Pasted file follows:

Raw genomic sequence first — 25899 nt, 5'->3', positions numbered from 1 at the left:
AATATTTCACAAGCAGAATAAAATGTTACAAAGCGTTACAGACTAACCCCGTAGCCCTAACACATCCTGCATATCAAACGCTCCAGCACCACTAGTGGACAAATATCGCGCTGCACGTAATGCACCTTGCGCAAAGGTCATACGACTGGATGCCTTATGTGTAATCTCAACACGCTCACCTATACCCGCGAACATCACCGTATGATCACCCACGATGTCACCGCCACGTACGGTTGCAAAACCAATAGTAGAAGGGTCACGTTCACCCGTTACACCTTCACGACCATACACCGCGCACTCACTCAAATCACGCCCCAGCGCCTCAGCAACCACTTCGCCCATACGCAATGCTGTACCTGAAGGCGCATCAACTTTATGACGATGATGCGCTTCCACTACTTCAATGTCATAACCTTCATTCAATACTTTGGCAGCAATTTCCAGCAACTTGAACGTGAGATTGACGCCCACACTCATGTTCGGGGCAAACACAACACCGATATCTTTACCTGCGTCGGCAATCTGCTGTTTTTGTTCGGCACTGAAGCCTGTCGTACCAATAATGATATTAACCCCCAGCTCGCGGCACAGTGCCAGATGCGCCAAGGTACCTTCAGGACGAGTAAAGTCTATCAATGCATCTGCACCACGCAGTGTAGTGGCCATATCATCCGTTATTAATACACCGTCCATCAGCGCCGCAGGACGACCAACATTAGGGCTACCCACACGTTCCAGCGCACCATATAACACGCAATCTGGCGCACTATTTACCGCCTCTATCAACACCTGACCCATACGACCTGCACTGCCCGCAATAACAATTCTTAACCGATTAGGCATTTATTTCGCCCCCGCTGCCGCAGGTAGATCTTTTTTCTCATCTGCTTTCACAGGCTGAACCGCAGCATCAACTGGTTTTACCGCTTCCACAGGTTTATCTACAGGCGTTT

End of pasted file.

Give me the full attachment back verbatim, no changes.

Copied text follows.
Raw genomic sequence first — 25899 nt, 5'->3', positions numbered from 1 at the left:
AATATTTCACAAGCAGAATAAAATGTTACAAAGCGTTACAGACTAACCCCGTAGCCCTAACACATCCTGCATATCAAACGCTCCAGCACCACTAGTGGACAAATATCGCGCTGCACGTAATGCACCTTGCGCAAAGGTCATACGACTGGATGCCTTATGTGTAATCTCAACACGCTCACCTATACCCGCGAACATCACCGTATGATCACCCACGATGTCACCGCCACGTACGGTTGCAAAACCAATAGTAGAAGGGTCACGTTCACCCGTTACACCTTCACGACCATACACCGCGCACTCACTCAAATCACGCCCCAGCGCCTCAGCAACCACTTCGCCCATACGCAATGCTGTACCTGAAGGCGCATCAACTTTATGACGATGATGCGCTTCCACTACTTCAATGTCATAACCTTCATTCAATACTTTGGCAGCAATTTCCAGCAACTTGAACGTGAGATTGACGCCCACACTCATGTTCGGGGCAAACACAACACCGATATCTTTACCTGCGTCGGCAATCTGCTGTTTTTGTTCGGCACTGAAGCCTGTCGTACCAATAATGATATTAACCCCCAGCTCGCGGCACAGTGCCAGATGCGCCAAGGTACCTTCAGGACGAGTAAAGTCTATCAATGCATCTGCACCACGCAGTGTAGTGGCCATATCATCCGTTATTAATACACCGTCCATCAGCGCCGCAGGACGACCAACATTAGGGCTACCCACACGTTCCAGCGCACCATATAACACGCAATCTGGCGCACTATTTACCGCCTCTATCAACACCTGACCCATACGACCTGCACTGCCCGCAATAACAATTCTTAACCGATTAGGCATTTATTTCGCCCCCGCTGCCGCAGGTAGATCTTTTTTCTCATCTGCTTTCACAGGCTGAACCGCAGCATCAACTGGTTTTACCGCTTCCACAGGTTTATCTACAGGCGTTT